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Vlad the Impaler: The Real Count Dracula (A Wicked History)

3.47  ·  Rating Details ·  275 Ratings  ·  63 Reviews
- Opening quote by or about the featured villain/villainess
- Historical map, annotated with key locations from person's life
- A Wicked Web featuring allies and enemies
- Historical photos and etchings
- Boxes with additional information
- Photo documentaries: six to eight pages of photos and captions telling the person's life
- Timeline, glossary, additional sources
- Engaging
Paperback, 128 pages
Published September 1st 2009 by Franklin Watts (first published September 28th 2007)
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Community Reviews

(showing 1-30)
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Mr. Kovach
Why do we like reading books about bad guys, even totally evil guys? My guess is that there have been more books written and read about Hitler than almost anybody. Vlad Dracula, the subject of this book, was almost as bad, if only on a smaller scale only because he did not conquer as much territory. Truly evil people, yet fascinating to read about. Maybe it's because after you close a book about these evil men and slip back into your own existence, the people you know, and the life you lead, is ...more
While it was a nice outline of Vlad's life, it left a lot out, and found it to be extremely biased towards Vlad being the most evil person ever to live. Even though at the end they did the whole pretend debate as to whether or not he was pure evil. As far as how factual the book is, I really don't know. There were no foot notes, end notes, bibliography list, or even a blurb on who the authors were and why we should believe them. While a work of non-fiction, there was a lot of conjecturing, and n ...more
Fiona Burgos
Feb 22, 2017 Fiona Burgos rated it really liked it  ·  review of another edition
"Vlad the Impaler: The Real Count Dracula" by Enid A. Goldberg is a stunning book. Vlad's real name is Vladul, and the original story of Dracula is based on him. Vladul enjoyed war. He was a very powerful man, and won many wars. When Dracul was young, he was sent away to an Ottoman Empire in Anatolia because of their father. Their father, Dracul, sent them away for his life. If he misbehaved, his sons would get punished. After he was released, he pushed his brother out of the way and became kin ...more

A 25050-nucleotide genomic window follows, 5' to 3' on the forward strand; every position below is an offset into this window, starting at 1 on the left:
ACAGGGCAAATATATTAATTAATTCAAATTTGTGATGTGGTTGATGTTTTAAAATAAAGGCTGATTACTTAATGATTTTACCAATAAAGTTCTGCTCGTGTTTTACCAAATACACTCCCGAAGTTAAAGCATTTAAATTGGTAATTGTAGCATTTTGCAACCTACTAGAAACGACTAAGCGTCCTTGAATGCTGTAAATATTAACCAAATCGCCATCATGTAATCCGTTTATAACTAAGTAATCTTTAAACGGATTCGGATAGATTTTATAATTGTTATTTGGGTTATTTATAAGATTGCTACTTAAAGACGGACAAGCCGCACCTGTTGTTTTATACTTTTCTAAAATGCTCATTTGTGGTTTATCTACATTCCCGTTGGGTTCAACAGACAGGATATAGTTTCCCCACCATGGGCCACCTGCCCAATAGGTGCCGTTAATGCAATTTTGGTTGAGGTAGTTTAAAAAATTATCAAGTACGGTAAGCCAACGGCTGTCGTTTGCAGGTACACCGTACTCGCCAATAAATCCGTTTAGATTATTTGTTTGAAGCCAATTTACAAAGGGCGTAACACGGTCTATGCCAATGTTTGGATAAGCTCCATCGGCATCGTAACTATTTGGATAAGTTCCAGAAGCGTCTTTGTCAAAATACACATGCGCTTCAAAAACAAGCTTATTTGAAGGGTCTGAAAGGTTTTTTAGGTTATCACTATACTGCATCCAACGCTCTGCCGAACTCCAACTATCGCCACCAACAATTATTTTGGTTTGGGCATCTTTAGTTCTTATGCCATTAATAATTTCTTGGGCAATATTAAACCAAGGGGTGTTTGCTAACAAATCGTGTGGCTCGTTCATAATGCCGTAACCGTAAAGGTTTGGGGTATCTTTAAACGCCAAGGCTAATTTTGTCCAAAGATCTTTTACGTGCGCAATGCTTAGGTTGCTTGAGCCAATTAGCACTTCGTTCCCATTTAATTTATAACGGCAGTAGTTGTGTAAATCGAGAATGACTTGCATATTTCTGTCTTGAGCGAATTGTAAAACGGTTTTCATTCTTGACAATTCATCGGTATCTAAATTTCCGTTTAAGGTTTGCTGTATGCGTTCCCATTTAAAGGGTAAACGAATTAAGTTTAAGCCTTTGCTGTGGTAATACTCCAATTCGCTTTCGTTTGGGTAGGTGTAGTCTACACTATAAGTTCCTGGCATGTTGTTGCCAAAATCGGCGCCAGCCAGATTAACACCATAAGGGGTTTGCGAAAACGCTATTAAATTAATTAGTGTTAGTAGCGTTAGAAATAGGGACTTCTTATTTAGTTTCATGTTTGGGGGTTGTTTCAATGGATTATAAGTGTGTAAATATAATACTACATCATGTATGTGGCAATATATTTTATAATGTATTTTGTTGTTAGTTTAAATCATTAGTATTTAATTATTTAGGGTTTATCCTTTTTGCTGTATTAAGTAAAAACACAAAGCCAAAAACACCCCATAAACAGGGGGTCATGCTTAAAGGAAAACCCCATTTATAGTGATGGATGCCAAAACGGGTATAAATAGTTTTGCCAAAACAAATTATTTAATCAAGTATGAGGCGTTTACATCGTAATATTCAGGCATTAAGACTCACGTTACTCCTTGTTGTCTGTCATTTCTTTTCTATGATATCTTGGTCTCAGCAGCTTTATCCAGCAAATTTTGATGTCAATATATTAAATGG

Dec 30, 2016 April rated it it was ok  ·  review of another edition
The authors attempt to take the brutal life and times of Vlad Dracula (means little dragon) and water it down enough to tell children about the person they are fascinated with. They are successful in that endeavor, but what is left is just ramblings about who betrayed who. It ends up being a bunch of ancient men running around Europe killing each other - sounds just like any other war...
Christine F
Nov 20, 2015 Christine F rated it did not like it  ·  review of another edition
This review has been hidden because it contains spoilers. To view it, click here.
Jan 01, 2017 Ami rated it really liked it  ·  review of another edition
This is a great and simple intro to Dracula, especially if your kid is just getting into monsters or history. I am a little disappointed in the lack of detail in a few places, even with my understanding that this book is geared towards a younger audience. All in all I'd still have this be a "pick".
Laith El-Tayyeb 12/18/14
ELA DiDonato GoodReads Review Green
Vlad The Impaler, by Enid A. Goldberg and Norman Itzkowtiz is an interesting nonfiction novel, that narrates Vlad Dracula and his life in Transylvania. Vlad and his family tree was mostly around Turkey. Vlad could read and write perfect Turkish. Vlad was sold into slavery after birth by his father Dracul. His father sold Vlad and his brother into slavery to regain his power. Dracul would gain back prince of Wallachia in exchange for Vla
Feb 21, 2016 Lars rated it it was amazing  ·  review of another edition
This biography taught me about the life of Vlad The Impaler, or Vlad Dracula. Vlad father was a man who was part of the dragon knights, a group of soldiers who pledged their trust to help the Holy Roman Empire against the Ottoman Empire. When Vlad's father was captured by the Turks, Ottoman Empire, the only way he would get freedom was by giving his 2 sons and gold to the Turks. The 2 sons, Vlad Dracula and Radu, grew up learning to fight, and learnt how to speak many languages and got a good ed ...more
Alec Curtis
Apr 05, 2016 Alec Curtis rated it really liked it  ·  review of another edition
Shelves: goodreads-11-20
Vlad, a prince in Wallachia, was sent to the Ottoman Empire by his father in exchange for his fathers release. He was raised and taught all the Turks ways. Ultimately he claims the Wallachian throne and backstabs the Christians and the Ottomans based on who he thinks will win each war. After going back and forth he supports he Christians and attacks the Ottomans. When the Ottomans respond he has no allies, no one is willing to support him because of the cruelty he has shown as a ruler. He was ch ...more